Sadly, to the readers here, you can only take my word for it as the technology does not work on a modern computer. Although I now understand there are ways of achieving a similar result by squinting at the screen! So you will have to wait until 3D electronic viewers are more readily available, I'll add the stereo images to the site then!
Not having paid a great deal of attention to these old technologies, until confronted with them, I have now spent a lot of time looking into this remarkable scientific principle, and have been able to create an effective stereo image of my own, using my Olympus Digital SLR and a horizontal sliding mechanism fabricated using a copy stand, I took two pictures a few centimetres apart and then spent about half an hour in Adobe Photoshop, setting the rectangular pictures up to work as a stereo pair. The result is below, [Not to Scale]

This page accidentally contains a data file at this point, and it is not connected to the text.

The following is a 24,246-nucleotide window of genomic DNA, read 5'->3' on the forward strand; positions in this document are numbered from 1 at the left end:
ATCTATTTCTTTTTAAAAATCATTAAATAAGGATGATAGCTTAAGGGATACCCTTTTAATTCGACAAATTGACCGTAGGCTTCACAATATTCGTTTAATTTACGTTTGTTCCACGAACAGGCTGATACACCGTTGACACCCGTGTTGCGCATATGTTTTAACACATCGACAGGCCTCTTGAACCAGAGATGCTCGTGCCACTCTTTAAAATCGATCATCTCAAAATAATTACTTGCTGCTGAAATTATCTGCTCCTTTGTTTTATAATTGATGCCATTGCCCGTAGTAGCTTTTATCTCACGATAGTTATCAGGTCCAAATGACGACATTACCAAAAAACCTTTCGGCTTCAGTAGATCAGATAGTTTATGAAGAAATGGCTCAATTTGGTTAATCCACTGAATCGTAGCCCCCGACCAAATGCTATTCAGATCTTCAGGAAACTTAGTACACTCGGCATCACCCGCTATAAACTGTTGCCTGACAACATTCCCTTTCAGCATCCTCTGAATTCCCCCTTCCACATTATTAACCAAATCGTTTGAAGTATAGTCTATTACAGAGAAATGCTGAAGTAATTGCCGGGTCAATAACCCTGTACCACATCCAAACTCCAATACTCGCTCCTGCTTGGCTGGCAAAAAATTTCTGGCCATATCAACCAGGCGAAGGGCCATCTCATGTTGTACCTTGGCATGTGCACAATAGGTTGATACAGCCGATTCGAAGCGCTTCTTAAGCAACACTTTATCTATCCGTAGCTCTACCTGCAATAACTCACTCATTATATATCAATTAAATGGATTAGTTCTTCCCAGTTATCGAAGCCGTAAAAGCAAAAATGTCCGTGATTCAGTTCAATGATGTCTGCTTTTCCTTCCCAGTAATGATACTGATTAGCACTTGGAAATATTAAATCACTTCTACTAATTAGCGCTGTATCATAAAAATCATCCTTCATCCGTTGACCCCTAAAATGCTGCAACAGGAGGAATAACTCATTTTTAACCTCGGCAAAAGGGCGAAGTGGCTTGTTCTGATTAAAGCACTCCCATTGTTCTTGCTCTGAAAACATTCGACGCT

The only drawbacks are the subject needs to be still, as a few seconds elapse to take the two shots. Secondly the print being digital, at 300dpi, is slightly pixelated when viewed through the stereoviewer. A higher resolution dye-sublimation printer may be the answer, or alterantively a print to medium format film positive (2 x 6cm square) might work well.
The Research on the old Photos
The ongoing uncovering of the history of Parlington Hall has always occupied a lot of my time, but I find it fascinating, there is still much to be done and I have a virtual list in my head of all the different avenues I need to go down. The remarkable find of the stereo images has given new insights into the Hall at around the middle of the nineteenth century. The pictures have shown us glimpses of a home which was obviously delightfully situated in this shallow valley a mile or so west of Aberford.